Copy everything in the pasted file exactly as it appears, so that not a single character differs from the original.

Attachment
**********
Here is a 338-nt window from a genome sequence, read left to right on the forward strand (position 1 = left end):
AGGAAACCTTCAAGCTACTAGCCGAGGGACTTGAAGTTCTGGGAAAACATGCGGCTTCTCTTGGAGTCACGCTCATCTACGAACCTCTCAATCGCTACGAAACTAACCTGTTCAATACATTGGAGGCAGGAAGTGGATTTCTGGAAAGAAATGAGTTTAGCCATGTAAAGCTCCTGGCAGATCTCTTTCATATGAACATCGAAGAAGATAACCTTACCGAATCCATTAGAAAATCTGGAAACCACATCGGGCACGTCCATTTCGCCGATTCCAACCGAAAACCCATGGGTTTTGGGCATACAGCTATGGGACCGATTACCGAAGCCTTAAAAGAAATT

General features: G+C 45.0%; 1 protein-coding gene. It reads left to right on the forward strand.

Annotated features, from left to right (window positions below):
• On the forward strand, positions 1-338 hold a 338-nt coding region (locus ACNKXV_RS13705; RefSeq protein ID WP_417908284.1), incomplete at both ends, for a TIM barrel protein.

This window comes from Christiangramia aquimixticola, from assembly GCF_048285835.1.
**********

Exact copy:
Here is a 338-nt window from a genome sequence, read left to right on the forward strand (position 1 = left end):
AGGAAACCTTCAAGCTACTAGCCGAGGGACTTGAAGTTCTGGGAAAACATGCGGCTTCTCTTGGAGTCACGCTCATCTACGAACCTCTCAATCGCTACGAAACTAACCTGTTCAATACATTGGAGGCAGGAAGTGGATTTCTGGAAAGAAATGAGTTTAGCCATGTAAAGCTCCTGGCAGATCTCTTTCATATGAACATCGAAGAAGATAACCTTACCGAATCCATTAGAAAATCTGGAAACCACATCGGGCACGTCCATTTCGCCGATTCCAACCGAAAACCCATGGGTTTTGGGCATACAGCTATGGGACCGATTACCGAAGCCTTAAAAGAAATT

General features: G+C 45.0%; 1 protein-coding gene. It reads left to right on the forward strand.

Annotated features, from left to right (window positions below):
• On the forward strand, positions 1-338 hold a 338-nt coding region (locus ACNKXV_RS13705; RefSeq protein ID WP_417908284.1), incomplete at both ends, for a TIM barrel protein.

This window comes from Christiangramia aquimixticola, from assembly GCF_048285835.1.